The Sony TV that wasn't...yet

Kenji Hall

There's been a lot of talk from TV makers about the potential of organic electro-luminescent displays. That's because at some point in the future, electronics makers think they can refine the technology to churn out superthin displays on gigantic printing presses. No kidding.

The technology can be found in other applications already. Sony uses small OEL displays in its sleek, new Walkman digital music players. Others such as Sanyo and Toshiba Matsushita Display Technology have been incorporating the technology into cell phone and PDA displays.

OEL displays use light-emitting pixels that can do without the backlight that liquid-crystal display TVs use. That means OEL screens can be thinner and lighter than LCDs, making them great for mobile gizmos. They also tend to be brighter and can show moving images without the blur that you see on most LCD TVs.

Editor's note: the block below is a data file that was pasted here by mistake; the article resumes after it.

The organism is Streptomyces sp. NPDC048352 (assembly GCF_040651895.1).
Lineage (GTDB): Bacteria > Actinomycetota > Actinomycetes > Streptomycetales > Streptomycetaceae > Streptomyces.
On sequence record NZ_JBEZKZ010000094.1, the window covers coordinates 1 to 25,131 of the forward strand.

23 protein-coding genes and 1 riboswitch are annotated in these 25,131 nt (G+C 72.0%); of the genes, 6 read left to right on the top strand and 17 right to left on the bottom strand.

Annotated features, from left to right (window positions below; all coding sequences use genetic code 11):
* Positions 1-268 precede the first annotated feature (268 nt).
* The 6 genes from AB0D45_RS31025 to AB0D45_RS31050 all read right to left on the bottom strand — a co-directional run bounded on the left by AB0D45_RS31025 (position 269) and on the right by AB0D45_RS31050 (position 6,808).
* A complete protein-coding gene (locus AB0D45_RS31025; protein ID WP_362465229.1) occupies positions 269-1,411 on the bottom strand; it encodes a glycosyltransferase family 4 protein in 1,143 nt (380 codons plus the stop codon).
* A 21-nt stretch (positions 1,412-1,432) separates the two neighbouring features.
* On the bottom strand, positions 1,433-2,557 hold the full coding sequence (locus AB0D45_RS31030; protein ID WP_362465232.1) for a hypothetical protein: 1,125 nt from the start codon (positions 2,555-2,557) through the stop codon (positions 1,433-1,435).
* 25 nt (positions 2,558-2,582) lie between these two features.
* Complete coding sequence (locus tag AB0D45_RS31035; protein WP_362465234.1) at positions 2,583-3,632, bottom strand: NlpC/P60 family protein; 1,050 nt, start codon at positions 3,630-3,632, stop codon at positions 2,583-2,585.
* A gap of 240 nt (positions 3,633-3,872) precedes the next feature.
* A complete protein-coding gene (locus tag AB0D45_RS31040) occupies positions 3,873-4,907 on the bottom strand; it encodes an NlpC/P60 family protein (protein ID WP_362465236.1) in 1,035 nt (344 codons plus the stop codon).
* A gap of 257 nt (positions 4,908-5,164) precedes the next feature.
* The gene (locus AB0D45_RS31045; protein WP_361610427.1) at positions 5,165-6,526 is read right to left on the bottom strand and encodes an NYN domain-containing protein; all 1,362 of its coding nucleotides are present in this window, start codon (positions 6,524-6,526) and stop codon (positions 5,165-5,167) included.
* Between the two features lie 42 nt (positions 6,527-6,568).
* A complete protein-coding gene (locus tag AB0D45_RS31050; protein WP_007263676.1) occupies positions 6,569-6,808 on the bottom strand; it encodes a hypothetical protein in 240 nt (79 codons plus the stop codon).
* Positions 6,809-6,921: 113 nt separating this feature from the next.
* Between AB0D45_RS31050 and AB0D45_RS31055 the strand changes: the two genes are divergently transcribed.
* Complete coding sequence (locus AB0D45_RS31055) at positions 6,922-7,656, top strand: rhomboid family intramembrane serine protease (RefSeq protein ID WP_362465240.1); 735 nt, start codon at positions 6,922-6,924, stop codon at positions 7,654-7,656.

Well, then why aren't they making LCD TVs obsolete already? Today, at a flat-panel conference in Tokyo, Sony's executive VP and TV chief, Katsumi Ihara, offered two reasons: cost and reliability. They're just too expensive to make. And as market-research firm Gartner's Paul O'Donovan points out, many TV makers haven't figured how to make these displays last for the tens of thousands of hours (the displays' blue color, in particular, dies fast) that would make them competitive with LCDs. Your typical TV lasts, on average, about 7 years, but most will go on strong for many more. So it could be another few years before we see any OEL TVs resembling the LCD and plasma screens that are popping up everywhere these days. Sony, for one, isn't giving up on the technology. "We've invested a lot of money in the technology. We still have big expectations for OEL displays," says Ihara. Stay tuned.

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